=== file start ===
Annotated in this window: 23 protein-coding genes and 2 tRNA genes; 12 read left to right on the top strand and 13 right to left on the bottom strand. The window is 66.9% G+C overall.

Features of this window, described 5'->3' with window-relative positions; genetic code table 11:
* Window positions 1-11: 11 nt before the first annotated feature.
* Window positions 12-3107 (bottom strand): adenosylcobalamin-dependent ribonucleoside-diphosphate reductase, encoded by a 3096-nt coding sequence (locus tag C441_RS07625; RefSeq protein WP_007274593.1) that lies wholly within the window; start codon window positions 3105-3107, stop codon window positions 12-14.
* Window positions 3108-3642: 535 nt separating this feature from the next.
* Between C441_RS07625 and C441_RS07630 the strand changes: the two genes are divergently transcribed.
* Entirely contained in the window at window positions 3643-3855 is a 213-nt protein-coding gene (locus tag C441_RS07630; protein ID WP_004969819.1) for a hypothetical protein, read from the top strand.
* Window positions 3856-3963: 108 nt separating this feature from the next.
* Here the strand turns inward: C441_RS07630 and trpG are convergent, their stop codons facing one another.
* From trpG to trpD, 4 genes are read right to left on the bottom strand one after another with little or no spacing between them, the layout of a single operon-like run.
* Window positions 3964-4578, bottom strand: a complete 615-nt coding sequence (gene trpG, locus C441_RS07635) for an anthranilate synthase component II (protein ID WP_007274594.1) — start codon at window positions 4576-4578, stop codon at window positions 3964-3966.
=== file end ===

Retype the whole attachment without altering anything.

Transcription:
Annotated in this window: 23 protein-coding genes and 2 tRNA genes; 12 read left to right on the top strand and 13 right to left on the bottom strand. The window is 66.9% G+C overall.

Features of this window, described 5'->3' with window-relative positions; genetic code table 11:
* Window positions 1-11: 11 nt before the first annotated feature.
* Window positions 12-3107 (bottom strand): adenosylcobalamin-dependent ribonucleoside-diphosphate reductase, encoded by a 3096-nt coding sequence (locus tag C441_RS07625; RefSeq protein WP_007274593.1) that lies wholly within the window; start codon window positions 3105-3107, stop codon window positions 12-14.
* Window positions 3108-3642: 535 nt separating this feature from the next.
* Between C441_RS07625 and C441_RS07630 the strand changes: the two genes are divergently transcribed.
* Entirely contained in the window at window positions 3643-3855 is a 213-nt protein-coding gene (locus tag C441_RS07630; protein ID WP_004969819.1) for a hypothetical protein, read from the top strand.
* Window positions 3856-3963: 108 nt separating this feature from the next.
* Here the strand turns inward: C441_RS07630 and trpG are convergent, their stop codons facing one another.
* From trpG to trpD, 4 genes are read right to left on the bottom strand one after another with little or no spacing between them, the layout of a single operon-like run.
* Window positions 3964-4578, bottom strand: a complete 615-nt coding sequence (gene trpG, locus C441_RS07635) for an anthranilate synthase component II (protein ID WP_007274594.1) — start codon at window positions 4576-4578, stop codon at window positions 3964-3966.